The University of California, San Diego, and one of its neuroscientists have become embroiled in a national debate over the legality and ethics of using human fetal tissue to study various diseases.
The controversy escalated last week when a House committee confirmed that it plans to issue 17 subpoenas to labs, medical supply companies and others to obtain the names of scientists, graduate students and technicians who work with such tissue.
The panel earlier requested similar information from leading universities across the country, including UC San Diego, which responded with materials that were heavily redacted. More recently, UC San Diego neuroscientist Larry Goldstein appeared before the committee and was questioned sharply when he testified about the nature of such research.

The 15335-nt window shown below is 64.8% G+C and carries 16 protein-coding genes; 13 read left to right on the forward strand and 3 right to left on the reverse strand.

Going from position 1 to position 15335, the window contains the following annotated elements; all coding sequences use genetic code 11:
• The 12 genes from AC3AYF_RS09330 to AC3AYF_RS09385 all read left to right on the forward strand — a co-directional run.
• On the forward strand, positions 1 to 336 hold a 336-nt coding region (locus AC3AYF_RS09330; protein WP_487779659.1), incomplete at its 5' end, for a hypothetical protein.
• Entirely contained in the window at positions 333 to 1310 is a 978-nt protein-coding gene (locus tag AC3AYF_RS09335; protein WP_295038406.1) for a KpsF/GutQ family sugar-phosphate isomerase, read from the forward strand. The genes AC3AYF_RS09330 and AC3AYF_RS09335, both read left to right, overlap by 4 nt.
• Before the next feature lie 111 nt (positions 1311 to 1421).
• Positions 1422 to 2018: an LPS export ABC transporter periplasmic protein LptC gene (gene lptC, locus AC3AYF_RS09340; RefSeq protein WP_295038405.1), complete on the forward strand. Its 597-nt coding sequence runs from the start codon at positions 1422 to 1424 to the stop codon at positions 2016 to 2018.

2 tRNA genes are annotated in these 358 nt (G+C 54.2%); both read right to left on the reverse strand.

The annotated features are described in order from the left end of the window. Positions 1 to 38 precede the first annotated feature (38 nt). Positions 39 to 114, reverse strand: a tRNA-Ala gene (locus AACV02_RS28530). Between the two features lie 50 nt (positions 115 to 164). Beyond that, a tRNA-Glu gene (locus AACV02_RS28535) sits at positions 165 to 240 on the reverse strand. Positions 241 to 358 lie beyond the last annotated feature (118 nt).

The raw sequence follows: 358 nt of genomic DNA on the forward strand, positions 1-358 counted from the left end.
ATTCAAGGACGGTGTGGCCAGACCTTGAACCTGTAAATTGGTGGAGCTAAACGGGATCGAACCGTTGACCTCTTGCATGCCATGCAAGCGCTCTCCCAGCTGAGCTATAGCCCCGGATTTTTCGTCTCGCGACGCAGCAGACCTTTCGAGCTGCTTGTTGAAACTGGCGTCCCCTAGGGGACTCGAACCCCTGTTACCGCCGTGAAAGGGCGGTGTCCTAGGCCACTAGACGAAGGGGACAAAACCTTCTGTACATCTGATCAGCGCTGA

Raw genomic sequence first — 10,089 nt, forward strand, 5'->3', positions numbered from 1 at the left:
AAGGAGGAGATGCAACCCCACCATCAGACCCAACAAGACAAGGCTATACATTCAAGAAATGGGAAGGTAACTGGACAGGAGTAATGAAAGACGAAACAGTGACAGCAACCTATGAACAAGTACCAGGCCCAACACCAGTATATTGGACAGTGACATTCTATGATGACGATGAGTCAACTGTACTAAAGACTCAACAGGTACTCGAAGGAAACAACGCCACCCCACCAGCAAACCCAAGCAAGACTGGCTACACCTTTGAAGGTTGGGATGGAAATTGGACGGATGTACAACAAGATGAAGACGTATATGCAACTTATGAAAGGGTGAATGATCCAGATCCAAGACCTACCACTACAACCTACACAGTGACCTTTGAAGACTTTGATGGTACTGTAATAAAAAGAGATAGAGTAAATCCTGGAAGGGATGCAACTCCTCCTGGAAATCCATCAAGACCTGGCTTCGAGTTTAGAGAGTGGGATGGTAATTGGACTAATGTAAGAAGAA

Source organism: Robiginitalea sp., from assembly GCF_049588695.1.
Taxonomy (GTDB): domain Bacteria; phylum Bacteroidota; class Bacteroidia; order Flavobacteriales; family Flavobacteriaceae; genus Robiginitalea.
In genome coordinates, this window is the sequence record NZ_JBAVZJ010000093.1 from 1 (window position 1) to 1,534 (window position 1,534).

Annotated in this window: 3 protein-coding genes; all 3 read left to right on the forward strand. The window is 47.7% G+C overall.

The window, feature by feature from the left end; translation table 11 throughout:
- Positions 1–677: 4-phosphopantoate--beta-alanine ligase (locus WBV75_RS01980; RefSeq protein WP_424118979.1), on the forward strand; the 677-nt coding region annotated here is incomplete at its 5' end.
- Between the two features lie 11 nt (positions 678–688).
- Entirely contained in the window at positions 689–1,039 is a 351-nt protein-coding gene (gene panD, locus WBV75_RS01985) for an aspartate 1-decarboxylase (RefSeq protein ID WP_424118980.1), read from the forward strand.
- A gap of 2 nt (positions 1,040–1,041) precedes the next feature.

Academics and abortion-rights advocates said the subpoena threat is the latest form of intimidation that could halt groundbreaking research on Parkinson’s disease, diabetes, cancer, hepatitis, AIDS, multiple sclerosis, the Zika virus and other serious afflictions. They fear that identifying fetal-tissue scientists and their assistants could endanger them if anti-abortion activists were to target their homes and offices.